“Madam, would you like to step into the restaurant for bite? We are having a special today with camel meat!” she pointed at the sign below me. I laughed and shook my head.
“No, thank you! I actually just came to quickly tour this neighborhood before my safari. I don’t have much time in Dubai — I’m only here for 1 day!” I replied. “I appreciate the offer though! I will most definitely come by to try your food next time I visit!”
“Only one day!? Then I must give you a quick tour of the neighborhood! You’ll most definitely get lost if you wander around on your own — it is a very large neighborhood with many art galleries and stores. My family owns this restaurant, so I am well acquainted with the maze,” she winked at me. I grinned sheepishly at her and thanked her profoundly for her kindness. As we walked around the neighborhood my heart literally dropped. I felt like I had stepped out of the fancy Dubai, into a Dubai I didn’t even know existed. I was so wrong to have the inaccurate perceptions that the only tourism that Dubai had to offer was one of glamorous hotels, skyscrapers and malls. This was like a flash of the past, with buildings so old that they were build from coral! Of course, it was clear that a renovation had been done to best preserve the conditions over time. As we walked around she told me the stories of the people who occupied this region, over a hundred years ago, living by the ocean and souks across the creek. All in all, the beauty of the architecture and lighting was just mind-blowing. It took us a full 20 minutes to walk around quickly, and even then we didn’t explore every nook and cranny.
Once we were done, I thanked her again and she smiled at me, wishing me the best with my endeavors. I let her know I would be going around one more time to explore more in-depth and take some photos to send to my mum before I left for the safari, and she said her goodbye.
“Do bring your mother with you to the restaurant the next time you are in town!” she laughed as she walked away, recalling my earlier promise to come back. It was always such a refreshing feeling to meet somebody and connect for just a brief time, not knowing when you will ever see them again.
Just to give a brief historical context of the architecture neighborhood: Al-Fahidi serves as a reflection of the traditional style of life that was prevalent in Dubai from the mid 19th century until the 1970s. The buildings were built from traditional building materials such as stone, gypsum, teak, sandal wood, fronds and palm wood, and are aligned side by side. These buildings are separated by alleys, pathways and public squares. This district played an important role in managing Dubai in its time, particularly in organizing its commercial relation overseas — this was due to its convenient location at Khor Dubai (Dubai Creek).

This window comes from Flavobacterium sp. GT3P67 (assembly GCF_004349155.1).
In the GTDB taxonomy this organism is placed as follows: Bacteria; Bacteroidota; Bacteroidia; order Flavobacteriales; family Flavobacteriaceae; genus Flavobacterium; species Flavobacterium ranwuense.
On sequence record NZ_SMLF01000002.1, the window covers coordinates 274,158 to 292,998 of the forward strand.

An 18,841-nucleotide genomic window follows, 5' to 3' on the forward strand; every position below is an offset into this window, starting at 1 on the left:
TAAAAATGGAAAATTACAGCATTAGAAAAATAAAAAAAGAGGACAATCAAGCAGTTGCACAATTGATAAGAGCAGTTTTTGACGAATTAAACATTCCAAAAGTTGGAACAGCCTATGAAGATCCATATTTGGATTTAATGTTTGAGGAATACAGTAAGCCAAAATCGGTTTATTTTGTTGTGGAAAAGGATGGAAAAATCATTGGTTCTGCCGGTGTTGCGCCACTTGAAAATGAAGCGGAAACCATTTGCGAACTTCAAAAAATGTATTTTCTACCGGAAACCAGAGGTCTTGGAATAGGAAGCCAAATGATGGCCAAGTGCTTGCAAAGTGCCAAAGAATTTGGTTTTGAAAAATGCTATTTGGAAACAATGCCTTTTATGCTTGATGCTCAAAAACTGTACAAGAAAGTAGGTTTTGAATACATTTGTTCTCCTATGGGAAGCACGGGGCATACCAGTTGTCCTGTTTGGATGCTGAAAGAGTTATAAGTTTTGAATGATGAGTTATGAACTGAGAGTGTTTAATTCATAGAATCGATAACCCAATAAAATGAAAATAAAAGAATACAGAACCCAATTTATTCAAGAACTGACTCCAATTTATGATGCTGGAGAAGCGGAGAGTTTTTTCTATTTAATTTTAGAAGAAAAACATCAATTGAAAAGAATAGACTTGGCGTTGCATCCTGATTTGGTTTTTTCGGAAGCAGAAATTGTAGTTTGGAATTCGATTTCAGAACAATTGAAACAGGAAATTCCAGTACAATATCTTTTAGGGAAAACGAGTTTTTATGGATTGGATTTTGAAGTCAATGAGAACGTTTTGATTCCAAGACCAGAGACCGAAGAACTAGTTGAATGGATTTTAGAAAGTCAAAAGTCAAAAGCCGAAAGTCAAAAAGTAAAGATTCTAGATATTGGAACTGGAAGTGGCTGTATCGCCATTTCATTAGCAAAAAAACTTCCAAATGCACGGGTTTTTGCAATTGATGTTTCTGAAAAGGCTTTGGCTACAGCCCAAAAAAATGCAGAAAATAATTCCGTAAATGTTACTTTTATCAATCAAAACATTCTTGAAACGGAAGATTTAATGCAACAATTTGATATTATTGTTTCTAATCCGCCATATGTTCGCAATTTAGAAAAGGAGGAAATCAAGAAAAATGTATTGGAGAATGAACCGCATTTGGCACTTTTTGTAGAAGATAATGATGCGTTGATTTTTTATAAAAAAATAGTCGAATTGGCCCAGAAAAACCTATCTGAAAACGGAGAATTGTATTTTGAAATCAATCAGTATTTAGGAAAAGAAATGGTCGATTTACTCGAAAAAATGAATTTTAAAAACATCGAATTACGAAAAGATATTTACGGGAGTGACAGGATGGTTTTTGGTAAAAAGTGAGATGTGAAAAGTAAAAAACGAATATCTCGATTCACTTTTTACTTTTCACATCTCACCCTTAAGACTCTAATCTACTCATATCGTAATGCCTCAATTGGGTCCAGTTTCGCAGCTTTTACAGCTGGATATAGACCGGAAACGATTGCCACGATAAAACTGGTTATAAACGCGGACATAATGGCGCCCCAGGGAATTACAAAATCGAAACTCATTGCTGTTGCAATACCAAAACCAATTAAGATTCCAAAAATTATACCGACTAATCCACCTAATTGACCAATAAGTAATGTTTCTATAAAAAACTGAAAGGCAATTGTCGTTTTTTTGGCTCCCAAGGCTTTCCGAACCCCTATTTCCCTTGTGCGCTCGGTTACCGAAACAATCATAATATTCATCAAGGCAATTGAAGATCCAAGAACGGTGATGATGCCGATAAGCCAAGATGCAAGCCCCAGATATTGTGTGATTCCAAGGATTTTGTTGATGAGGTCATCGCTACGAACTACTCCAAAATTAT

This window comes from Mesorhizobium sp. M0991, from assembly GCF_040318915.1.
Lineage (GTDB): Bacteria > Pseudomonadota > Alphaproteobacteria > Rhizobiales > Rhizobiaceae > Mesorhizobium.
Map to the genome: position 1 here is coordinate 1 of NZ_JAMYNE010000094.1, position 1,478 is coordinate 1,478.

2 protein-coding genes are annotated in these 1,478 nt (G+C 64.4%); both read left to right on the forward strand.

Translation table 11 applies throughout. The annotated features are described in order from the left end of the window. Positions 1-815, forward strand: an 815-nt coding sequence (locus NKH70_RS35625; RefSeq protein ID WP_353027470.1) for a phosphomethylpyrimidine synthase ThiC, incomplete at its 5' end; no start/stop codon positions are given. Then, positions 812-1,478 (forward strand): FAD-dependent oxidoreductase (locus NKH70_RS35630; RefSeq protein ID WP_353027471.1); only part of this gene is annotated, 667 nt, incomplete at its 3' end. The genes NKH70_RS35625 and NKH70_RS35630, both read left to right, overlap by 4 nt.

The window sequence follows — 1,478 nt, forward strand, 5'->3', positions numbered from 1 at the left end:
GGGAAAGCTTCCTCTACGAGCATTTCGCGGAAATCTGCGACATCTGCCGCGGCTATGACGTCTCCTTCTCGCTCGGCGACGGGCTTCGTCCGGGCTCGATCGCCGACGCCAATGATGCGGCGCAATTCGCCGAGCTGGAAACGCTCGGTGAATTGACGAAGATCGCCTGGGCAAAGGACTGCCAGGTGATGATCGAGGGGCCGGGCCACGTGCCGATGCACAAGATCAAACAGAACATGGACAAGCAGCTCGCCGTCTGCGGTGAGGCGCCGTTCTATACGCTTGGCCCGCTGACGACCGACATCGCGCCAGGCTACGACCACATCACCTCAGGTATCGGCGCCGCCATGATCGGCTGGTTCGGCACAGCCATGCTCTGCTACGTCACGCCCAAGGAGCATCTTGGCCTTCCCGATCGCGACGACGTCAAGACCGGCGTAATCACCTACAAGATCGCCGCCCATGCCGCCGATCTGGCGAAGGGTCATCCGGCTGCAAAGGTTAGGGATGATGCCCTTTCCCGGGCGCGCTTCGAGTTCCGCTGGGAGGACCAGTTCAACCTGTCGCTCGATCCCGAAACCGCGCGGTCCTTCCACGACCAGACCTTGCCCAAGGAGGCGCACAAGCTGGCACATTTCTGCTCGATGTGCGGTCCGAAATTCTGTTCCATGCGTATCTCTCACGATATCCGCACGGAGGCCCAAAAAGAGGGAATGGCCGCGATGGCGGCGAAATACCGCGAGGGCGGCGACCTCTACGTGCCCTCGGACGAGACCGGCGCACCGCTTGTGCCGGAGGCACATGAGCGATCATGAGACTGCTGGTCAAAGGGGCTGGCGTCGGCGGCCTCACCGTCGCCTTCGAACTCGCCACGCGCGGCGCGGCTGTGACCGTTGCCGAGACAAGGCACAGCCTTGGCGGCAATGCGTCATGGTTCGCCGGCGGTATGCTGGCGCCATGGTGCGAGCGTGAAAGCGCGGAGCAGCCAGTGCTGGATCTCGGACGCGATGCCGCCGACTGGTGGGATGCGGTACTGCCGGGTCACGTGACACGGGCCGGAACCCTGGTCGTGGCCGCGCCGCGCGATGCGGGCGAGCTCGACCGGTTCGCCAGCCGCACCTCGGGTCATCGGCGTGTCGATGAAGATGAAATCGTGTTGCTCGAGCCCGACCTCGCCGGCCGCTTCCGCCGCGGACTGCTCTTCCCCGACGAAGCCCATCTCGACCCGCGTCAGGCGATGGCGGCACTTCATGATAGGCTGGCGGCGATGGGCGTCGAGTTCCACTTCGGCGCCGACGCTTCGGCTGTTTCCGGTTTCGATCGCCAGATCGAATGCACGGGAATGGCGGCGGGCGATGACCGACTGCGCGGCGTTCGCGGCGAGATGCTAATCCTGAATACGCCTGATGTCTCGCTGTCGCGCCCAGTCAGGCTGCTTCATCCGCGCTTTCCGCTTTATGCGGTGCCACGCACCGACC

Today, the buildings are being used as a means of cultural conservation and artistic activities — both private and public. Sprawled with art exhibits, specialized museums, cultural and artistic societies, ateliers to cultural centers (such as the Sheikh Mohammed bin Rashid Center for Cultural Understanding) as well as permanent art pieces, it is a neighborhood bursting with celebration of human creative expression and cultural diversity. Also adorned with aesthetically thought-out cafés, restaurants and motels that are overflowing with heritage, it makes it a perfect hub spot for tourists of all kinds.
I was utterly blown away by this visit — it would prove to serve as a perfect starter to my scrumptious meal of an unexpected dip of the toe into Dubai. During my exploration of the many art galleries, I ran into a friendly artist by the name of Michael R. Arnold. He gave me a beautiful hand-drawn map of the neighborhood and invited me to an exhibition later that evening where his art would be displayed at. I promised that I would, if I had time after my safari and before my flight departure. Upon hearing that I only had 24 hours in town, he scrambled around in his pockets to fish out a coin.
“Here is one Dirham. Use it to pay one of the boats crossing the creeks — it will take you to the gorgeous Souks. Absolutely bursting with color and culture, you would love it!” he smiled, pressing a coin into my palm.
It was interactions like these that truly made this experience what it was. After saying a goodbye to him, and assuring him that I would try my best to come see his art later that evening, I went about my adventure. I would say that my favorite collection was in a gallery exhibition that celebrated Arabic calligraphy. I had spent my entire childhood avoiding the hardship of learning how to write and read in the tough language, but being away from home in New York for college served as the driving factor to teach myself how to read and write in what I dub one of the most beautiful languages I have come across. Arabic characters are one of few that can truly be used to create harmonious art pieces, as is evident in all forms of Islamic artwork.